Last night around 35 of us met in Randwick Village Hall for the Ruscombe Brook Action Group's AGM. We had 4 speakers and I thought I'd managed to avoid any speaking but did end up with a minor part fielding the couple of questions at the end....anyhow I am possibly too tired to write this now but here goes......
Photo: One of the first slides reminding us of the problems we faced - and while things like the sewage incidents are much reduced we still have many of these problems to tackle
The evening was chaired by the groups Chair Zarin Hainsworth and kicked off with Helen Patrick (pictured), Vice-Chair of the group doing a summary of why we started and some of the achievements over the years plus some of the challenges. It was good to be reminded of some of the stuff as the group was fairly unique - Severn Trent said we were the only such group in their region and we've not come across others set up in the same way - although the local Slad Brook Action Group have to some extent modeled themselves on us. See here an article from a year ago summarising some of the stuff.
We then had Julian Jones from Water 21 with the main talk of the evening. Some of the stories from previous talks were there like the work on sewage and how dangerous it could be, the fact that many sustainable schemes using SUDs are much cheaper - in the case of this slide of a 2km square 'reedbed' approach to dealing with industrial waste water in Sudan - the costs were 90% cheaper than conventional means and produced drinking water at the end and reforested arid areas.
Anyhow the main target of Julian's talk were the water companies and to some extent other bureaucracies like local councils who are failing to lead on this issue - often resorting to old out-dated concrete engineered solutions when what was needed was Sustainable Urban Drainage Systems.
That was followed by Illaria Pretto (pictured), the MSc student from Trento University in Italy who is working on both Slad and Ruscombe Brooks who gave an interesting brief talk about how she is working from the Environment Agency's offices to study and measure the Slad brook first.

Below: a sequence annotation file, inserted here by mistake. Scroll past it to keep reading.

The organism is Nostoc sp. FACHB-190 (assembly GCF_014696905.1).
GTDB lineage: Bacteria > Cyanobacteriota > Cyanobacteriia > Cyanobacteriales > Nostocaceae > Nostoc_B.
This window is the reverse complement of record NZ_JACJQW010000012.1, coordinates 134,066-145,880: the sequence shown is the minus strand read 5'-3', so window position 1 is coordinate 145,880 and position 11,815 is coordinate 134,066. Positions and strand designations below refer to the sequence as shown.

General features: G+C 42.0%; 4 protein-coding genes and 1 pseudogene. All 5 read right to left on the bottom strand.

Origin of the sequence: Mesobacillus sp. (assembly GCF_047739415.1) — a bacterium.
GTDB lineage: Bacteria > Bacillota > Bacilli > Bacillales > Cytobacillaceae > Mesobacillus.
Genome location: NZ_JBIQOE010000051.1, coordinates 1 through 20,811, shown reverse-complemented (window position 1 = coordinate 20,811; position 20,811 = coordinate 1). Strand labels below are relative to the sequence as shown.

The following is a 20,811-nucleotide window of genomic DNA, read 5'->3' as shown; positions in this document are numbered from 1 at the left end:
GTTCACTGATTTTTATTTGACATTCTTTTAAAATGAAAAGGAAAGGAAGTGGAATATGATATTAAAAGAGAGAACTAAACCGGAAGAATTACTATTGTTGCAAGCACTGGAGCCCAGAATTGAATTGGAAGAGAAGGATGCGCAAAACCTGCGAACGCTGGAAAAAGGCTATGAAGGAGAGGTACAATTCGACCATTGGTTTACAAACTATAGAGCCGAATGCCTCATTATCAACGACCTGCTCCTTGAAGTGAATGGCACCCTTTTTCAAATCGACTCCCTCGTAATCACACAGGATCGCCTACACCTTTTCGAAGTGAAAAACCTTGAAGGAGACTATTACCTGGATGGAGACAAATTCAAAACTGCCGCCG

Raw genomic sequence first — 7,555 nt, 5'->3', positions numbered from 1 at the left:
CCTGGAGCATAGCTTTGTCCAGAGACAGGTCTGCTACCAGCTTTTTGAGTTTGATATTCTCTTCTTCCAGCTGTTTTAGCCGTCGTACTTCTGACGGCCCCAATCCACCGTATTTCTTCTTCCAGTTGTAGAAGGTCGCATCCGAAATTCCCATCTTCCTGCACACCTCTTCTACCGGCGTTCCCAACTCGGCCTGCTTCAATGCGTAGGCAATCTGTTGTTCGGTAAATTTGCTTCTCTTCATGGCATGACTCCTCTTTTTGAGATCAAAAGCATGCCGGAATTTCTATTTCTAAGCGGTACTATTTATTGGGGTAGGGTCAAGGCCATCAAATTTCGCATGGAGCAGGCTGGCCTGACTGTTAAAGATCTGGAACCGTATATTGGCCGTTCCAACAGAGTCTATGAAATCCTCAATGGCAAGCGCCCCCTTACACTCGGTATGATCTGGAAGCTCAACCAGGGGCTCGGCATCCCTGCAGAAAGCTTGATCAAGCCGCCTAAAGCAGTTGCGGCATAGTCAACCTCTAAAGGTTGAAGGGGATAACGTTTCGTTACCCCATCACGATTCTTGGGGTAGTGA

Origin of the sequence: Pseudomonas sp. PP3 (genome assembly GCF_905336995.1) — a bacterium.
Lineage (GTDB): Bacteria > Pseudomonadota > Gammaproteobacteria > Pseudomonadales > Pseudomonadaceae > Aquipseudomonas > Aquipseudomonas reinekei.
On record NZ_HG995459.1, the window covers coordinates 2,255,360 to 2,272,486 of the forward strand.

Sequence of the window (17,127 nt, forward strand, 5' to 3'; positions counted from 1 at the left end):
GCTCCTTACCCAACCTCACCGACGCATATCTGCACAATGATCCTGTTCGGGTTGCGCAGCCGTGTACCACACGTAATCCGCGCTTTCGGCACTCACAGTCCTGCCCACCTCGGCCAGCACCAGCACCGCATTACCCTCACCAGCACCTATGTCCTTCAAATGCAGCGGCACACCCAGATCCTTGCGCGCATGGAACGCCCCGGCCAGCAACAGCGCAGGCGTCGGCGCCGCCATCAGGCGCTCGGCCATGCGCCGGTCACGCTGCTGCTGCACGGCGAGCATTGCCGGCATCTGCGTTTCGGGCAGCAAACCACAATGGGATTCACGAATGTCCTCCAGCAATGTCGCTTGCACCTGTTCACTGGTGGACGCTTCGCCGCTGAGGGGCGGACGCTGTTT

I found it very interesting to see how she measured the maximum water that could occur and is now looking at how attenuation ponds further up the valley could hold all that water. The picture shows one of her slides where the amount of water was calculated
She was followed by UCL student Adam Broadhead (pictured) who is working primarily with Ryeford and Bridgend flood groups. He looked at how attenuation further upstream - including on the Ruscombe Brook could help reduce water flows and the flooding further downstream (see picture).
Plus how in the second part of the story the meadows along the valley like at Ebley are invaluable areas for water to soak away and again reduce the flooding - see last photo.
After the talks we enjoyed much chat and many local cheeses - some great ones from the Godsells.
It has been quite a journey with this group over the last 3 years - indeed 3 years ago I hardly knew anything about water but meeting people like Julian Jones and many others has led to much learning. It is sort of frightening how we can become so disconnected from water and understanding how it all works - I was told a story yesterday morning about someone using pesticides near the head of the spring and talking to a developer last week I was shocked that they had so very little understanding of best practice re water management - we all have a lot to learn or should that be re-learn?